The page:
• During the final preparations for publishing the new translation of the Roman Missal, Msgr. Andrew Wadsworth delivered a keynote address to the Southeastern Liturgical Music Symposium entitled Towards the Future: Singing the Mass. In his speech, Msgr. Wadsworth questions the assumption that liturgical music is merely a creative addition, an optional ornament to the unchanging liturgy. He makes the distinction between singing at Mass and singing the Mass, and declares that if we strive for the latter, our music will not be an addition, but rather an integral part of our worship. He stresses the relation between liturgical music and the sacred texts of the liturgy, encouraging musicians to sing the Propers of the Mass and expressing the hope that the new translation will inspire more musical settings for the Mass Propers. Wadsworth also recommends that priests learn to sing their parts of the Mass, and that the Liturgy of the Word be sung in solemn celebrations. The conclusion suggests that the singing of the Mass Propers will contribute to the visible unity of the Church.

    • Pope Benedict XVI opens his preface to the Russian edition of his collected works with the words of his patron, St. Benedict, “Let nothing be set before the Divine worship.” Pope Benedict declares that, though this exhortation may seem impractical at first, it is in fact the essential attitude for all our lives. No matter what tasks we have before us, no matter how busy and important we are, we must subordinate everything we do to the worship of God. If God does not have primacy, all else fails. Benedict observes that the modern world has come to prioritize human concerns over worship. After the Second Vatican Council, due to misunderstanding of the reforms, men began to place their own work and creativity before God even within the Liturgy itself. The pope insists that we cannot renew the Church unless we remedy this situation: we must restore the adoration of God to the center of the Liturgy, and let nothing come before our worship of Him.

  • Paul Jernberg, “The Logos of Sacred Music,” June 5, 2012.

    • In this article Jernberg explains his purpose in composing the Mass of St. Philip Neri. Drawing on Church tradition and teaching, he discusses the qualities of sacred music which can serve as guides for composers today: sacred character, authentic artistry, and noble accessibility. Reflecting on both the historical and the spiritual significance of these qualities, he calls upon composers to create music that radiates all three, so that the music of the Church may reflect the holiness of her Liturgy and the dignity of man as he enters into the sacred Mysteries.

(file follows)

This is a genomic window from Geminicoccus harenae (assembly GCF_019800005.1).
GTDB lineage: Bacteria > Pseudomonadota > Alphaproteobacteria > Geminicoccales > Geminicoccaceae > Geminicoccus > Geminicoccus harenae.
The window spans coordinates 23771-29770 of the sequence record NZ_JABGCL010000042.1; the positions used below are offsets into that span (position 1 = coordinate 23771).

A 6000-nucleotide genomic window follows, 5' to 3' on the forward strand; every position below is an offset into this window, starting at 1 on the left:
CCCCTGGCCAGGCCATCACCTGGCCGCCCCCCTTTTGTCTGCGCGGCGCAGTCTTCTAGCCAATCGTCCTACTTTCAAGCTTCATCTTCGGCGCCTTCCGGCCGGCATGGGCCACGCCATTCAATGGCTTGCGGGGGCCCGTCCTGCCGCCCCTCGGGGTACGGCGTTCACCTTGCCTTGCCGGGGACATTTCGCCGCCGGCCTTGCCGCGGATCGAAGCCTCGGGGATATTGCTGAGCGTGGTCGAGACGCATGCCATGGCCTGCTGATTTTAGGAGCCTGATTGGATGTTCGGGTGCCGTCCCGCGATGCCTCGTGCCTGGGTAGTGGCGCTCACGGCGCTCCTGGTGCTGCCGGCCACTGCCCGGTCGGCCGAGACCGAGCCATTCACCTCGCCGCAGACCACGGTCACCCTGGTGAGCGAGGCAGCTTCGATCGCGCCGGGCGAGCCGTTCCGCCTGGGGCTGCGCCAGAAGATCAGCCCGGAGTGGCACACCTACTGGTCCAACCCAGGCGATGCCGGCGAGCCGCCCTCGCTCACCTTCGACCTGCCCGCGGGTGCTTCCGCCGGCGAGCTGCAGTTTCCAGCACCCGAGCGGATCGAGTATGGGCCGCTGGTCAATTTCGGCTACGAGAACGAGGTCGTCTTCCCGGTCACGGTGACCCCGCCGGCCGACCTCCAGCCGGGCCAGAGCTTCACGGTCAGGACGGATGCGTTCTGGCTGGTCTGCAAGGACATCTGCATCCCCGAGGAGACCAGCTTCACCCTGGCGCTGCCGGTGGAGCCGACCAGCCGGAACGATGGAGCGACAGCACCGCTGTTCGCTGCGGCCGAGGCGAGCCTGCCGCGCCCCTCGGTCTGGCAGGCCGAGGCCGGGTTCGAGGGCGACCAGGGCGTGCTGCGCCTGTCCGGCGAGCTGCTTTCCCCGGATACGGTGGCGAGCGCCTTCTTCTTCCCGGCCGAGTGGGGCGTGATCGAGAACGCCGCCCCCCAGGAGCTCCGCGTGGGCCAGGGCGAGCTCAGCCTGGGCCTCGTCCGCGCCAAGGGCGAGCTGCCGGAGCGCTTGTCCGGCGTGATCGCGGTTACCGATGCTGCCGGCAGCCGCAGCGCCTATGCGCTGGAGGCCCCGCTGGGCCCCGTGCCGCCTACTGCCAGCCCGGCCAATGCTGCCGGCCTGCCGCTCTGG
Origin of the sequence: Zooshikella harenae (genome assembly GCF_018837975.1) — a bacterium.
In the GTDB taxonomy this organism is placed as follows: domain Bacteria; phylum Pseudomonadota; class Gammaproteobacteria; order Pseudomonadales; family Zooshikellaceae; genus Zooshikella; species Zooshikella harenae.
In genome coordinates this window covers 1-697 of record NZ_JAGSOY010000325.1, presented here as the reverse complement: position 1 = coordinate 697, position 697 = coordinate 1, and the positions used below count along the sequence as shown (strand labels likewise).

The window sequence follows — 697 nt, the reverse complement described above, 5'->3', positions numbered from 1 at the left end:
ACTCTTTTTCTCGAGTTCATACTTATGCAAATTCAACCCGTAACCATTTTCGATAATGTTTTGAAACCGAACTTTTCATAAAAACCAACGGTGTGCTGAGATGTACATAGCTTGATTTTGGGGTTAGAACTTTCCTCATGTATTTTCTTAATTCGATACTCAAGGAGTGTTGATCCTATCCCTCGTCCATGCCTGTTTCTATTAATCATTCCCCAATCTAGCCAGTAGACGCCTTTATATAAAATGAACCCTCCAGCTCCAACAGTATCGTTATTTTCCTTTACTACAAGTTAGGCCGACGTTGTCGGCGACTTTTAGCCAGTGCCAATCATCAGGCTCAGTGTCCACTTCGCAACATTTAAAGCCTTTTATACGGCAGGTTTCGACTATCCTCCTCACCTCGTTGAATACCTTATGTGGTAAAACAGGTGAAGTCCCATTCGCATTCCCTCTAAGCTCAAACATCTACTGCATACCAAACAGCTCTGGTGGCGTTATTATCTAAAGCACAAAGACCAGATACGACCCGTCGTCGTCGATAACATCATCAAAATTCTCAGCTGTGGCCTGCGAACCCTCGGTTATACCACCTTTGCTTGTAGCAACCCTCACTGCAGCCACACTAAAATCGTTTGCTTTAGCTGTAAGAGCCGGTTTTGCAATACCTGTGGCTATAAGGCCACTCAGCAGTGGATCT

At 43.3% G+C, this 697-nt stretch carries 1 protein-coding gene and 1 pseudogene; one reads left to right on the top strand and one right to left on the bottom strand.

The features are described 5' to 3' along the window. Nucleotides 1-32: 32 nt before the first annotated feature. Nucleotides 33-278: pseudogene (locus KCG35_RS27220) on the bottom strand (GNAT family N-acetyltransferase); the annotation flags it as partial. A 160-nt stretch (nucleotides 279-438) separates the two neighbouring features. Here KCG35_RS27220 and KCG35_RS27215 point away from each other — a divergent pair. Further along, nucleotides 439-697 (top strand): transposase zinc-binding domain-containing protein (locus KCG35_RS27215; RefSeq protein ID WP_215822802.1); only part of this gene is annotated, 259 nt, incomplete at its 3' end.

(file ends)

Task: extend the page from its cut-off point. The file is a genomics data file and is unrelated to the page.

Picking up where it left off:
Further Helpful Reading

Although they are not directly about the liturgy or liturgical music, we highly recommend these books as fruitful and inspiring spiritual guides. Much of the spirituality taught in these books can lay a foundation for reverent worship and truly beautiful sacred music!

  • Robert Cardinal Sarah, The Power of Silence:Against the Dictatorship of Noise, Ignatius Press, (April 15, 2017). The Power of Silence

    • In this powerful book, Cardinal Sarah speaks out against the noise that dominates modern society - physical noise as well as habits of frantic activity, constant work, and the desire to dominate one’s surroundings. He calls us to make room in our lives for silence, for it is only when we are silent that we can hear the voice of God. Speaking of silence as the great teacher, he describes how a soul can be purified and raised up by silence to see with God’s eyes. He explains that we can only understand the mysteries of evil and suffering through silence, learning from the silence of Christ on the Cross. The book is divided into five sections, beginning with a reflection on “Silence versus the World’s Noise,” and ending with a conversation between the Cardinal and a Carthusian monk. The chapter on “Silence, Mystery, and the Sacred” is an especially helpful insight into the place of silence in our worship.

  • Robert Cardinal Sarah, God or Nothing, Ignatius Press, (September 1, 2015). God or Nothing

    • In this autobiographical interview, Cardinal Sarah recounts his journey from its beginnings in the impoverished village of Ourous, Guinea, to his appointment as Prefect of the Congregation for Divine Worship and the Discipline of the Sacraments. Recalling his spiritual journey, the Cardinal honors those who offered him strong examples of holiness, asceticism, and self-sacrifice. He draws from his own experience of poverty and hardship to affirm that Christ is found through suffering. And he speaks of the life of a persecuted Church under the Marxist regime of Sékou Touré. In later chapters, Sarah discusses some of the most relevant moral and ecclesiastical issues, including gender theory, the nature of marriage, the question of clerical abuse, and the tasks of the Church in the postmodern world. His thoughts on liturgy, prayer, and contemplation in chapters VI and VII are especially helpful.